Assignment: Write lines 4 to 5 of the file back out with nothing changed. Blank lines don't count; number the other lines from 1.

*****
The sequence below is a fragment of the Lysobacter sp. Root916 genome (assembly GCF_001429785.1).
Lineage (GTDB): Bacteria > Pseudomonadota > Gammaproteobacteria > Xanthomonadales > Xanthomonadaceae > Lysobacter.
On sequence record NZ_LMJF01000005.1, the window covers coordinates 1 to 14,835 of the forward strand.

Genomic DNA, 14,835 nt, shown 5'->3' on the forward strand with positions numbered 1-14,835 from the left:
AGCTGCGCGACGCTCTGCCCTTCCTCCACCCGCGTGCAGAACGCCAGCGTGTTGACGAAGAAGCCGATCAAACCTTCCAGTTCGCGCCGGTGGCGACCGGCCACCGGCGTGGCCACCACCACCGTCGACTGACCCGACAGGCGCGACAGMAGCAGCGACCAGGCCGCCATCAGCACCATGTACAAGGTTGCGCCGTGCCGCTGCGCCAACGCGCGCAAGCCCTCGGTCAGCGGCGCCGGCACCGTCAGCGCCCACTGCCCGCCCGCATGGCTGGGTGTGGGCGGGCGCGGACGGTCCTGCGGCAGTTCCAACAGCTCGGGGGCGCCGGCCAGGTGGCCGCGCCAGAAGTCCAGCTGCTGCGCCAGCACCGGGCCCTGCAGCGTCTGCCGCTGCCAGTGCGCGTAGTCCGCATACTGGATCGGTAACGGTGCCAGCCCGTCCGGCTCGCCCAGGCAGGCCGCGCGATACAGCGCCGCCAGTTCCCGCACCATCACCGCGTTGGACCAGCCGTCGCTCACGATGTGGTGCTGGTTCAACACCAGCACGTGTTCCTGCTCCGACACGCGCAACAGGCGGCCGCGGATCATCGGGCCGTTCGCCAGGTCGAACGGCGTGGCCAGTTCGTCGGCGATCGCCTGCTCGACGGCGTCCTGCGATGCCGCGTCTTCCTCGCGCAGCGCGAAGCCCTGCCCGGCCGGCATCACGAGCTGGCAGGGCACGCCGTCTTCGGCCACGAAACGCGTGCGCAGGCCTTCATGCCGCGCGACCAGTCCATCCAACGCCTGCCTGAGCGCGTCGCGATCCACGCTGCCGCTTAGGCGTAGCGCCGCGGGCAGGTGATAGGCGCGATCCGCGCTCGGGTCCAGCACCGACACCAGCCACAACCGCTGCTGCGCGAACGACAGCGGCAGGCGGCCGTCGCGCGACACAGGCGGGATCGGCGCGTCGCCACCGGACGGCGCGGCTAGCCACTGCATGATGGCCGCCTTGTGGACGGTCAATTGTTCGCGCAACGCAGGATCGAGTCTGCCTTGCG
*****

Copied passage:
Genomic DNA, 14,835 nt, shown 5'->3' on the forward strand with positions numbered 1-14,835 from the left:
AGCTGCGCGACGCTCTGCCCTTCCTCCACCCGCGTGCAGAACGCCAGCGTGTTGACGAAGAAGCCGATCAAACCTTCCAGTTCGCGCCGGTGGCGACCGGCCACCGGCGTGGCCACCACCACCGTCGACTGACCCGACAGGCGCGACAGMAGCAGCGACCAGGCCGCCATCAGCACCATGTACAAGGTTGCGCCGTGCCGCTGCGCCAACGCGCGCAAGCCCTCGGTCAGCGGCGCCGGCACCGTCAGCGCCCACTGCCCGCCCGCATGGCTGGGTGTGGGCGGGCGCGGACGGTCCTGCGGCAGTTCCAACAGCTCGGGGGCGCCGGCCAGGTGGCCGCGCCAGAAGTCCAGCTGCTGCGCCAGCACCGGGCCCTGCAGCGTCTGCCGCTGCCAGTGCGCGTAGTCCGCATACTGGATCGGTAACGGTGCCAGCCCGTCCGGCTCGCCCAGGCAGGCCGCGCGATACAGCGCCGCCAGTTCCCGCACCATCACCGCGTTGGACCAGCCGTCGCTCACGATGTGGTGCTGGTTCAACACCAGCACGTGTTCCTGCTCCGACACGCGCAACAGGCGGCCGCGGATCATCGGGCCGTTCGCCAGGTCGAACGGCGTGGCCAGTTCGTCGGCGATCGCCTGCTCGACGGCGTCCTGCGATGCCGCGTCTTCCTCGCGCAGCGCGAAGCCCTGCCCGGCCGGCATCACGAGCTGGCAGGGCACGCCGTCTTCGGCCACGAAACGCGTGCGCAGGCCTTCATGCCGCGCGACCAGTCCATCCAACGCCTGCCTGAGCGCGTCGCGATCCACGCTGCCGCTTAGGCGTAGCGCCGCGGGCAGGTGATAGGCGCGATCCGCGCTCGGGTCCAGCACCGACACCAGCCACAACCGCTGCTGCGCGAACGACAGCGGCAGGCGGCCGTCGCGCGACACAGGCGGGATCGGCGCGTCGCCACCGGACGGCGCGGCTAGCCACTGCATGATGGCCGCCTTGTGGACGGTCAATTGTTCGCGCAACGCAGGATCGAGTCTGCCTTGCG